The Point-and-Shoot Mac

| Ted Landau's User Friendly View

From the moment Apple delivered its one-two punch of a forthcoming Mac App Store and iOS-like Launchpad and Mission Control features in Mac OS X Lion, the blogosphere has been working overtime to predict what it all means. Back in October, I posted my own initial thoughts on the matter. While I expressed concern over the future of third-party utilities, my general outlook was to remain calm and wait-and-see.

I’ve had trouble waiting. Over the subsequent weeks, I found myself continuing to return to this topic. Where exactly is Apple heading with all of this? Does Apple really hope to transform the Mac into a giant iOS device? Would Apple actually risk making such a dramatic change? Would it throw overboard all of the third-party software that could not or would not run under an iOS variant of Mac OS X? Is Apple ultimately seeking the same level of control over third-party Mac software that it now exerts over iOS apps?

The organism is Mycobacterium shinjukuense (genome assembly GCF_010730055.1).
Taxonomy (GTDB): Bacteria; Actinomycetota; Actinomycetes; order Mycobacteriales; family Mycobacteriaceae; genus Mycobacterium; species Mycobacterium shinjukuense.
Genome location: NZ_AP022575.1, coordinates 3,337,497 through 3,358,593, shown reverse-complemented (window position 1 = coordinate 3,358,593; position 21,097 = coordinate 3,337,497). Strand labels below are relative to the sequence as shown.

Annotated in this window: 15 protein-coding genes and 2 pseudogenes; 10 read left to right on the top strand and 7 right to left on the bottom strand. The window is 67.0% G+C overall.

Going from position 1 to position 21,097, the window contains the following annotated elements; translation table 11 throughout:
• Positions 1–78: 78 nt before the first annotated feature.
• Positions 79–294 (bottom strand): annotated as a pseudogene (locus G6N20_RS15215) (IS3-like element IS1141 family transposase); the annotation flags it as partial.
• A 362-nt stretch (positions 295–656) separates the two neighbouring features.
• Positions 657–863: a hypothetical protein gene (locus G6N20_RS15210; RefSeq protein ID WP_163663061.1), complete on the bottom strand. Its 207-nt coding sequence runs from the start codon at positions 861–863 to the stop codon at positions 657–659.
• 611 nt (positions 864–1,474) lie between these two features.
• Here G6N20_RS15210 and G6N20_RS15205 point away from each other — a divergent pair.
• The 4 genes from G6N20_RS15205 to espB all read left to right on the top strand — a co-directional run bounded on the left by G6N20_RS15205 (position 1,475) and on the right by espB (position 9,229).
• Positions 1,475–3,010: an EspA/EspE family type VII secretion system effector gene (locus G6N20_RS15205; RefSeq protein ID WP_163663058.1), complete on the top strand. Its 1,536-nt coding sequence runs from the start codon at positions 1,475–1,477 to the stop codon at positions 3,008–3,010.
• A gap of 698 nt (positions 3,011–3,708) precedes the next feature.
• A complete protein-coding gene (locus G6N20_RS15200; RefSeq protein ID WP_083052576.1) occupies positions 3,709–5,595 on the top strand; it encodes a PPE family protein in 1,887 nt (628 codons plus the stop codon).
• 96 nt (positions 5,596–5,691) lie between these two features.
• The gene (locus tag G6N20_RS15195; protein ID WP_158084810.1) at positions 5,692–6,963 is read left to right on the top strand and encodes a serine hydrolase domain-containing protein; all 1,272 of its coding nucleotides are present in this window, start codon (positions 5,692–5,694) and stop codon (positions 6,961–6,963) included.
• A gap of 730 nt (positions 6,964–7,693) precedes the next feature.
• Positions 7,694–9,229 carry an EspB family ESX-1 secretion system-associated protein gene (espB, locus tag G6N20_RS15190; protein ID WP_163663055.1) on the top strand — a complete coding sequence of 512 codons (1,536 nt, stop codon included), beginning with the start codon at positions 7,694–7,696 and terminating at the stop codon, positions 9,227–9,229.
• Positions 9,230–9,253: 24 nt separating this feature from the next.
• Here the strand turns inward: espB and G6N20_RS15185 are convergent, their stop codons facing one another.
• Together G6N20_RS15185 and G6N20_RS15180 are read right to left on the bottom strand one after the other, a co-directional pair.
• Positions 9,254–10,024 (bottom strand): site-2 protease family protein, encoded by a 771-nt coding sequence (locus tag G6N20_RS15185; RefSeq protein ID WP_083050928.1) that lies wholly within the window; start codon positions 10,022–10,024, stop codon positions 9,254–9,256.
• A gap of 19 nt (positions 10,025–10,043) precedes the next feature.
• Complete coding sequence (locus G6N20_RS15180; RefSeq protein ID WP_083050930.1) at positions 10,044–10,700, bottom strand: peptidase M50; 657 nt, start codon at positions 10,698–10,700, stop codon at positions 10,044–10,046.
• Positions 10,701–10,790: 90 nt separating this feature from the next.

I don’t have certain answers. But I am ready to make some dramatic predictions. As with any predictions, they come with an associated level of confidence. In this case, while I believe these predictions represent the most likely future, my degree of confidence is not so great that I would be shocked if they turn out to be wrong.

My primary prediction is this: The Mac line-up will eventually split in a new way; there will be iOS-based Macs and traditional Mac OS X-based Macs. Further, the iOS-based Macs will wind up with the the lion’s share (wordplay intended) of the Mac market, far outselling traditional Macs.